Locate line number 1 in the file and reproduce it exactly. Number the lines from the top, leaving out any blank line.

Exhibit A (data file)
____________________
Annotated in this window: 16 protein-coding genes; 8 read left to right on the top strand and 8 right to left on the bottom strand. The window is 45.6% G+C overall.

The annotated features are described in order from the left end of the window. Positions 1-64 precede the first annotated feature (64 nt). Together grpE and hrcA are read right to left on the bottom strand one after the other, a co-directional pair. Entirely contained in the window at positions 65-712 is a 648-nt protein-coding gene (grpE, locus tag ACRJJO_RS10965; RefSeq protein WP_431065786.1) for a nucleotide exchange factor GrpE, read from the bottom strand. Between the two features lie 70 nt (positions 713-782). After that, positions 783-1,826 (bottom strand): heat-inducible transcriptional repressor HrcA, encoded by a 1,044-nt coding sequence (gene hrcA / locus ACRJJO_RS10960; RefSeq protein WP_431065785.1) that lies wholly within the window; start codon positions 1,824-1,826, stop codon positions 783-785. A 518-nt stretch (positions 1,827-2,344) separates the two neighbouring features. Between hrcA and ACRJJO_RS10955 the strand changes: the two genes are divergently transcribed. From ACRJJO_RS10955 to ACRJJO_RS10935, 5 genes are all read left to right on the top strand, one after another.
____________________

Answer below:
Annotated in this window: 16 protein-coding genes; 8 read left to right on the top strand and 8 right to left on the bottom strand. The window is 45.6% G+C overall.